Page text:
TURMERIC.  It is responsible for the deep yellow colour of mustards and curry powders, and is currently being extensively researched as an anti-cancer food.  Rich in antioxidants, it has been studied as a treatment for depression, arthritis, cancer, and psoriasis, with promising results. Those with gallstones or bile obstructions should exercise caution however, as turmeric can increase the production of bile. Try adding it to egg salad for a nice yellow hue and pinch of flavor. Curcumin is the main active ingredient in turmeric. It has powerful anti-inflammatory effects and is a very strong antioxidant,unfortunately, Curcumin is poorly absorbed into the bloodstream. It helps to consume black pepper with it, which contains piperine, a natural substance that enhances the absorption of Curcumin. Curcumin is also fat soluble, so it may be a good idea to take it with a fatty meal. Chronic inflammation is known to be a contributor to many common Western diseases. Curcumin can inhibit many molecules known to play major roles in inflammation. Curcumin has powerful antioxidant effects. It neutralizes free radicals on its own, then stimulates the body’s own antioxidant enzymes. Curcumin boosts levels of the brain hormone BDNF, which increases the growth of new neurons and fights various degenerative processes in the brain. Curcumin leads to several changes on the molecular level that may help prevent and perhaps even treat cancer. Curcumin can cross the blood-brain barrier and has been shown to lead to various improvements in the pathological process of Alzheimer’s disease.  Many studies show that Curcumin can help treat symptoms of Arthritis and is in some cases more effective than anti-inflammatory drugs. A study in 60 depressed patients showed that curcumin was as effective as Prozac in alleviating the symptoms of depression.


4. CAYENNE PEPPER. Used to spice up all kinds of meals, cayenne pepper is a member of the chili pepper family, and rich in the health promoting compound Capsaicin. Capsaicin has been studied for its anti-inflammatory effects related to treating aching pain associated with headaches or osteoarthritis.  It may also help control hunger pangs and boost the metabolism due to its spicy nature, which can aid those trying to maintain a healthy lifestyle.  Try sprinkling cayenne pepper and cinnamon on sweet potato fries for the perfect sweet-spicy combination. The Capsaicin in cayenne peppers may help reduce your hunger, helping you eat less throughout the day. Capsaicin has powerful pain relief properties. Cayenne pepper benefits are numerous and effective; it’s used to help digestion, including heal upset stomach, slow intestinal gas, stop stomach pain, cure diarrhea and as a natural remedy for cramps. It’s also used for conditions of the heart and blood vessels – including to improve poor circulation, reverse excessive blood clotting, lower high cholesterol and prevent heart disease.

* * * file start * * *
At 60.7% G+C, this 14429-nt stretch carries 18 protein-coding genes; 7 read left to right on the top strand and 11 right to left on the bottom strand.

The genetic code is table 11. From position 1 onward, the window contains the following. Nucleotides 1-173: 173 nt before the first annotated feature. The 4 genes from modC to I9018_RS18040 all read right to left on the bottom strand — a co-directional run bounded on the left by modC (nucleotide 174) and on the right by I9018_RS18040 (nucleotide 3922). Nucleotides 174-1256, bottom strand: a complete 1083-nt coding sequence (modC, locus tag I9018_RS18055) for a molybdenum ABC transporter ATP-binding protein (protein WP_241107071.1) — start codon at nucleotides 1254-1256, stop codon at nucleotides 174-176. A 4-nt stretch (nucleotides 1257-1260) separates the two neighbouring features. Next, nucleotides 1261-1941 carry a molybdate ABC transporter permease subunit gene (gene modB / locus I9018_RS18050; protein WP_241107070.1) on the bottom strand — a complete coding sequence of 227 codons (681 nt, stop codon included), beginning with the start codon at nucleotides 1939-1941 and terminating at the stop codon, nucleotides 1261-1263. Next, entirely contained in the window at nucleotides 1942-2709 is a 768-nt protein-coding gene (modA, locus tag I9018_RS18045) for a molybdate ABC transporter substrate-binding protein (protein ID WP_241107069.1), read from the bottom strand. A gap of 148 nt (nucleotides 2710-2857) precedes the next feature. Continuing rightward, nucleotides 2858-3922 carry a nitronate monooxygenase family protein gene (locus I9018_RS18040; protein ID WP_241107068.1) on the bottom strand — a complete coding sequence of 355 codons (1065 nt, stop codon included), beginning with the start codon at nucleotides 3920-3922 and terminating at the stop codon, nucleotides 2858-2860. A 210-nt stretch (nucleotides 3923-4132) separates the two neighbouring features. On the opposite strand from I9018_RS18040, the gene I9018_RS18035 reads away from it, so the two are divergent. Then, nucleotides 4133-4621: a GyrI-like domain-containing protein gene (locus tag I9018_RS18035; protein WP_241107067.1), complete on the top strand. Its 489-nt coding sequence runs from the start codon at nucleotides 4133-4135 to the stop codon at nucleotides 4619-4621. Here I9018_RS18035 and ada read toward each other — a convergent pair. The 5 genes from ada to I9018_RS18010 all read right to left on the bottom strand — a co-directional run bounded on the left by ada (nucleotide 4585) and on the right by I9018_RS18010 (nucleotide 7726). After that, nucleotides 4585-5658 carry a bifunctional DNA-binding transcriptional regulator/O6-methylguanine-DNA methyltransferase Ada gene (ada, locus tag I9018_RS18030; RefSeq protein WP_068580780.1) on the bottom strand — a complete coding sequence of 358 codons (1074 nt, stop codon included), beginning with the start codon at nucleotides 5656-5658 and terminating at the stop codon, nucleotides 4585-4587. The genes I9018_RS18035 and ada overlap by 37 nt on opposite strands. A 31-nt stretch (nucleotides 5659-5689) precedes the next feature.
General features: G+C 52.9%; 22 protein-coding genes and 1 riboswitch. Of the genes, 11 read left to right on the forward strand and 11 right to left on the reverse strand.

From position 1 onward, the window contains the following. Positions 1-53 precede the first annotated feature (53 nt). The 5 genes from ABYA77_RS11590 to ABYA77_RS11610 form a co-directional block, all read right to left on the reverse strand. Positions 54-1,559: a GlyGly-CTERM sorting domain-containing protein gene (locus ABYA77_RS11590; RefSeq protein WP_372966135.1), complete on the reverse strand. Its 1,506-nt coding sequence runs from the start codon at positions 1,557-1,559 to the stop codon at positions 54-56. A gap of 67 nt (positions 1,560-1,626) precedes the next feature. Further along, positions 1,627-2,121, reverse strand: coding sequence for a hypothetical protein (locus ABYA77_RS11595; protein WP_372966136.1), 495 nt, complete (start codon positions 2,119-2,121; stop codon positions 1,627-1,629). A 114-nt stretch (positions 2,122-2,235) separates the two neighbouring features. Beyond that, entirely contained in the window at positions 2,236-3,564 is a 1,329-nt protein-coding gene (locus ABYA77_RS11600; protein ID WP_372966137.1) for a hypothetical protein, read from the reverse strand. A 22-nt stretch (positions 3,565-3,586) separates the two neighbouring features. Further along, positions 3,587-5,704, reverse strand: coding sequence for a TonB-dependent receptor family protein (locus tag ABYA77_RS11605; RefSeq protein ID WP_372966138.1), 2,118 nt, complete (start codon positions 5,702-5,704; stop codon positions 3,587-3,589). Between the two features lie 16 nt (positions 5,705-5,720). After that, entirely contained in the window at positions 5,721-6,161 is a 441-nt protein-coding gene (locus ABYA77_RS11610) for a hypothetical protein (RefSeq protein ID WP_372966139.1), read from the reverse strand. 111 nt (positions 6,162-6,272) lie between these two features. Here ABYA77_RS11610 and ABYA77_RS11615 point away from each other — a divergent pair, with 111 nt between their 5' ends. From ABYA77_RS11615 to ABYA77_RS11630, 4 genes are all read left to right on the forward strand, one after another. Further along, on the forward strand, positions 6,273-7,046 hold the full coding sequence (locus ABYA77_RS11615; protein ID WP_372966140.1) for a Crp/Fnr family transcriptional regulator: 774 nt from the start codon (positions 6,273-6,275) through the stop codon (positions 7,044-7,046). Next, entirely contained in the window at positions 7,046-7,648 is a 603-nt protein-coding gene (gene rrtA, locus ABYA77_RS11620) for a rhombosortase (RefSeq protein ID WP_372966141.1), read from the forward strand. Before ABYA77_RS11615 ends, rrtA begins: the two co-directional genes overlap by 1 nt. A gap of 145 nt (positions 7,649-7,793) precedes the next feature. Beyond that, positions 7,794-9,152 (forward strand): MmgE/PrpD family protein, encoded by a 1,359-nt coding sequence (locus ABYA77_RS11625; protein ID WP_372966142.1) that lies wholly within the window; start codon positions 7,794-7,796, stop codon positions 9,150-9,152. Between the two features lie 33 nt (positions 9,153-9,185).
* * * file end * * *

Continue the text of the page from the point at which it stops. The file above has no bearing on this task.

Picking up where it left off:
GINGER.  Ginger has long been used as a traditional natural remedy for many different ailments, and is being researched further in hopes of discovering other optimal health advantages.  It is an excellent treatment for nausea and vomiting associated with travel sickness, pregnancy, and even hangovers. Ginger’s other health benefits include pain relief, cholesterol decreases and as a powerful decongestant. Try adding fresh grated ginger to sauteed vegetables, bread stuffing or salad dressings. Of the 115 different chemical components found in ginger root, the therapeutic benefits come from gingerols, the oily resin from the root that acts as a highly potent antioxidant and anti-inflammatory agent. Garlic, ginger and onions all have an anti-blood-clotting ability, yet when they’re eaten together they’re a powerful mainstay against heart attacks and stroke.